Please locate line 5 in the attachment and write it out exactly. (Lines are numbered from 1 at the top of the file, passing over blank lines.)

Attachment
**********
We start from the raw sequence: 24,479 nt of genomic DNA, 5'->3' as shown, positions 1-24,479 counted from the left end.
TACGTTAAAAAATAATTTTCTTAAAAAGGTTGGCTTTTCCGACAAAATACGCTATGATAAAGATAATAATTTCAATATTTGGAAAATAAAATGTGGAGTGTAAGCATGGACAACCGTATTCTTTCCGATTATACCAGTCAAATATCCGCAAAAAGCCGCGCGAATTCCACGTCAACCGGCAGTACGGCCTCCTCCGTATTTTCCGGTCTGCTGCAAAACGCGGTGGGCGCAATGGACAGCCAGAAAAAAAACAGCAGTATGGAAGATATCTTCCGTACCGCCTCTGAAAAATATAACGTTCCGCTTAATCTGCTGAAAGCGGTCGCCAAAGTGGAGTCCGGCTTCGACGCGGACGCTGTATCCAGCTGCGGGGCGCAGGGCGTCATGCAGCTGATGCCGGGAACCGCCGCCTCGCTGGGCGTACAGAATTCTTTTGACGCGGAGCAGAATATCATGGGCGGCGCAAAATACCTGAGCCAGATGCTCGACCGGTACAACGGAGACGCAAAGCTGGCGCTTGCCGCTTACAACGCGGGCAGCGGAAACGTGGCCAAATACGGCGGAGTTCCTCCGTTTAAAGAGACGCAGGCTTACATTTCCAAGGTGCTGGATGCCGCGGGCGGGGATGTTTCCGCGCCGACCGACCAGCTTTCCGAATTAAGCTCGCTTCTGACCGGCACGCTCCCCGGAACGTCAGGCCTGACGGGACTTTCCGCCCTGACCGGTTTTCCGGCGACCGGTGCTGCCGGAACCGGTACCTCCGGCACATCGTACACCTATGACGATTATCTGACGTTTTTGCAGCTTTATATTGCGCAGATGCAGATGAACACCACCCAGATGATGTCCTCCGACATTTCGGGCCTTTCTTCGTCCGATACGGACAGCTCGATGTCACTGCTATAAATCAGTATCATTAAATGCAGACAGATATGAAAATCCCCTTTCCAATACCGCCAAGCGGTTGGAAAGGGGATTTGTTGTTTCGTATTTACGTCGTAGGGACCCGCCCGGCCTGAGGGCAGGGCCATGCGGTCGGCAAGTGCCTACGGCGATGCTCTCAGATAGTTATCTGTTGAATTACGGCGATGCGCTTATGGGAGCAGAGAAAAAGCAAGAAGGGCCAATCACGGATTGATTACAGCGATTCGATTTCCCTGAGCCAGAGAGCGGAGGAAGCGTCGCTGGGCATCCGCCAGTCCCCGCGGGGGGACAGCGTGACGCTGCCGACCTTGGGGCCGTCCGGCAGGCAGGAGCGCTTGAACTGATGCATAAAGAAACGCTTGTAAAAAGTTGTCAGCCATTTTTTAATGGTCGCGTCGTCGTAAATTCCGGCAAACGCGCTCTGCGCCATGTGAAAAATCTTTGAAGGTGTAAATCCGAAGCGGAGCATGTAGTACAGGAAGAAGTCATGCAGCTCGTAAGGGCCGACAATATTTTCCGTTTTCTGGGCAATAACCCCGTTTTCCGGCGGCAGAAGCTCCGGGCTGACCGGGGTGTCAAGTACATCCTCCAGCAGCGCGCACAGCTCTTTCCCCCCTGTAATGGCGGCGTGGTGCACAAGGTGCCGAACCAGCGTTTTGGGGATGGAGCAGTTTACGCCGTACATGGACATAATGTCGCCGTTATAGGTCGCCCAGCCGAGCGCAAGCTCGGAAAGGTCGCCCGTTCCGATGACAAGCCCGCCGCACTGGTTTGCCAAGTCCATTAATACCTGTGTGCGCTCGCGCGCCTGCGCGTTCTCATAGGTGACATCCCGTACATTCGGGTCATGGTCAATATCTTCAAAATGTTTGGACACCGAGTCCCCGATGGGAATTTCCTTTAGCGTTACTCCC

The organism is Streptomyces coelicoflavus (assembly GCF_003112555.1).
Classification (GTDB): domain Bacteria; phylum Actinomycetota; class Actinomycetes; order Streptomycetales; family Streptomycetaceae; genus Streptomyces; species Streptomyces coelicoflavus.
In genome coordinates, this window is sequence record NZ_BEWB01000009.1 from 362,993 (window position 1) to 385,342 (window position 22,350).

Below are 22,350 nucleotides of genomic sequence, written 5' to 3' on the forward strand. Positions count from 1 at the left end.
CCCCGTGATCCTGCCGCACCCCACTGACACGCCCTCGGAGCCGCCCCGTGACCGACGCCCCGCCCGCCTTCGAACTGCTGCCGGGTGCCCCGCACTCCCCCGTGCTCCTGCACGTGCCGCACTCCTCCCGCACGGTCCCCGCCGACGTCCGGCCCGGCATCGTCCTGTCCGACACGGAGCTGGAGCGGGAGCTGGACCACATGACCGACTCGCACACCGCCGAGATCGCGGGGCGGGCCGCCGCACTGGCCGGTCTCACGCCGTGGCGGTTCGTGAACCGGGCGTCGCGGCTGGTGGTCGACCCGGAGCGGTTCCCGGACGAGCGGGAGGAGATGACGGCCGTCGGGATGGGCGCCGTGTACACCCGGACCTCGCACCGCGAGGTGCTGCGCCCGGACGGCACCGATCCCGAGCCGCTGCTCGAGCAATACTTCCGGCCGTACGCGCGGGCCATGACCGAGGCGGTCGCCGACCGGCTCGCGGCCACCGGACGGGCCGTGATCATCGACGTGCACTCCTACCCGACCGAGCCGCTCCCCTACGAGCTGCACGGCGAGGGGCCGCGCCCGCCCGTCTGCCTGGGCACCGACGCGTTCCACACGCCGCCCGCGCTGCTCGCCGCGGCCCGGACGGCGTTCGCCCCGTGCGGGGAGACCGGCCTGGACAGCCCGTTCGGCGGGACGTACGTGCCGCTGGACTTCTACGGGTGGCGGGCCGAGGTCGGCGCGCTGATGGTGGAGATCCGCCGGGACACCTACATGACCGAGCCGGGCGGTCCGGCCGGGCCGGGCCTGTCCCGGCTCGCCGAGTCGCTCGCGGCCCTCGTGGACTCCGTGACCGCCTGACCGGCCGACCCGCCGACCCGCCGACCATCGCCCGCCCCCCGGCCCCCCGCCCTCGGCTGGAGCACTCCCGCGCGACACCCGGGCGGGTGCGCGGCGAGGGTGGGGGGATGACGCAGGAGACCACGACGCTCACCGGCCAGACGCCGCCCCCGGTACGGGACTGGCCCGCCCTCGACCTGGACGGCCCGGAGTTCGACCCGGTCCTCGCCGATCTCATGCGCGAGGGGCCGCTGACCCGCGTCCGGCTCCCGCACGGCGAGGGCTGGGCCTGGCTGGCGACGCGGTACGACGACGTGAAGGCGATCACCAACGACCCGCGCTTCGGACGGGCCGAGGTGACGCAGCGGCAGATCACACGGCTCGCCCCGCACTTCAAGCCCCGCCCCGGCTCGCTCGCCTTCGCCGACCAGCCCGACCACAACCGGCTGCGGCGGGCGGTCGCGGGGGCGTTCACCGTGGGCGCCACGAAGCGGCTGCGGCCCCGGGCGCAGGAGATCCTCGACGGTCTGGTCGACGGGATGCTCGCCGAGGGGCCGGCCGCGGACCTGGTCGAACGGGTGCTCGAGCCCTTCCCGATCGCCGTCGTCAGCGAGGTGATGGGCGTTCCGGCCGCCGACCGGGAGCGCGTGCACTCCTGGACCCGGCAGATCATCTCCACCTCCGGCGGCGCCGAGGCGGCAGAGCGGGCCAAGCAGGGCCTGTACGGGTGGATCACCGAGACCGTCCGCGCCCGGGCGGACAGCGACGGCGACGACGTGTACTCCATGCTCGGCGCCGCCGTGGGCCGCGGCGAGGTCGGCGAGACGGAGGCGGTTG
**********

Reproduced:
In genome coordinates, this window is sequence record NZ_BEWB01000009.1 from 362,993 (window position 1) to 385,342 (window position 22,350).